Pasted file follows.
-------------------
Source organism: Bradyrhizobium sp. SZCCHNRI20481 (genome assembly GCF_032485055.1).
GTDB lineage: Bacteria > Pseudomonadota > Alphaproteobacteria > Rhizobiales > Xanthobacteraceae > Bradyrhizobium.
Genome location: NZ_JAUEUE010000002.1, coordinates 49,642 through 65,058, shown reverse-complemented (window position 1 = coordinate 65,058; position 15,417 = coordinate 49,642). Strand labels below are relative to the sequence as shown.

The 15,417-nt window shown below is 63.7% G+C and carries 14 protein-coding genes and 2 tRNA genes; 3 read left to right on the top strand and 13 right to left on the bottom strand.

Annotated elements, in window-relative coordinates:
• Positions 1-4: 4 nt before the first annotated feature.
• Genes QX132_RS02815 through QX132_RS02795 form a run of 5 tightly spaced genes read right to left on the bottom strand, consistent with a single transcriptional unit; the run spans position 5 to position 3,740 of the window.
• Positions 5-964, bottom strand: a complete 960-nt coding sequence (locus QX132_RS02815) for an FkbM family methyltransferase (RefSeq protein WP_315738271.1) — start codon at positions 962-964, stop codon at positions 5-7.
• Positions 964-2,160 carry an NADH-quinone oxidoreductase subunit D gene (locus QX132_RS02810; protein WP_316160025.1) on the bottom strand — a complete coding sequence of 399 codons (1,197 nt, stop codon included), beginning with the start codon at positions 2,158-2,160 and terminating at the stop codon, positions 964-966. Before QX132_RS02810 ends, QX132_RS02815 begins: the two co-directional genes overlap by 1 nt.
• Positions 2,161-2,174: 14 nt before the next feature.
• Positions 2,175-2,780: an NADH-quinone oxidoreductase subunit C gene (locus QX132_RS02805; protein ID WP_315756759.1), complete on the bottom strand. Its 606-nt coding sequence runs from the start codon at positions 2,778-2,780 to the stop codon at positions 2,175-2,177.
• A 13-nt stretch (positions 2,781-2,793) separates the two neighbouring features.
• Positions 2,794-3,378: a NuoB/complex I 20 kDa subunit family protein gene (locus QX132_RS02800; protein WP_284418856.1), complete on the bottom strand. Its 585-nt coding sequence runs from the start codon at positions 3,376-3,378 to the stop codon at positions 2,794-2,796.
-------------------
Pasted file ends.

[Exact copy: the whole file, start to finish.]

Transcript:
Source organism: Bradyrhizobium sp. SZCCHNRI20481 (genome assembly GCF_032485055.1).
GTDB lineage: Bacteria > Pseudomonadota > Alphaproteobacteria > Rhizobiales > Xanthobacteraceae > Bradyrhizobium.
Genome location: NZ_JAUEUE010000002.1, coordinates 49,642 through 65,058, shown reverse-complemented (window position 1 = coordinate 65,058; position 15,417 = coordinate 49,642). Strand labels below are relative to the sequence as shown.

The 15,417-nt window shown below is 63.7% G+C and carries 14 protein-coding genes and 2 tRNA genes; 3 read left to right on the top strand and 13 right to left on the bottom strand.

Annotated elements, in window-relative coordinates:
• Positions 1-4: 4 nt before the first annotated feature.
• Genes QX132_RS02815 through QX132_RS02795 form a run of 5 tightly spaced genes read right to left on the bottom strand, consistent with a single transcriptional unit; the run spans position 5 to position 3,740 of the window.
• Positions 5-964, bottom strand: a complete 960-nt coding sequence (locus QX132_RS02815) for an FkbM family methyltransferase (RefSeq protein WP_315738271.1) — start codon at positions 962-964, stop codon at positions 5-7.
• Positions 964-2,160 carry an NADH-quinone oxidoreductase subunit D gene (locus QX132_RS02810; protein WP_316160025.1) on the bottom strand — a complete coding sequence of 399 codons (1,197 nt, stop codon included), beginning with the start codon at positions 2,158-2,160 and terminating at the stop codon, positions 964-966. Before QX132_RS02810 ends, QX132_RS02815 begins: the two co-directional genes overlap by 1 nt.
• Positions 2,161-2,174: 14 nt before the next feature.
• Positions 2,175-2,780: an NADH-quinone oxidoreductase subunit C gene (locus QX132_RS02805; protein ID WP_315756759.1), complete on the bottom strand. Its 606-nt coding sequence runs from the start codon at positions 2,778-2,780 to the stop codon at positions 2,175-2,177.
• A 13-nt stretch (positions 2,781-2,793) separates the two neighbouring features.
• Positions 2,794-3,378: a NuoB/complex I 20 kDa subunit family protein gene (locus QX132_RS02800; protein WP_284418856.1), complete on the bottom strand. Its 585-nt coding sequence runs from the start codon at positions 3,376-3,378 to the stop codon at positions 2,794-2,796.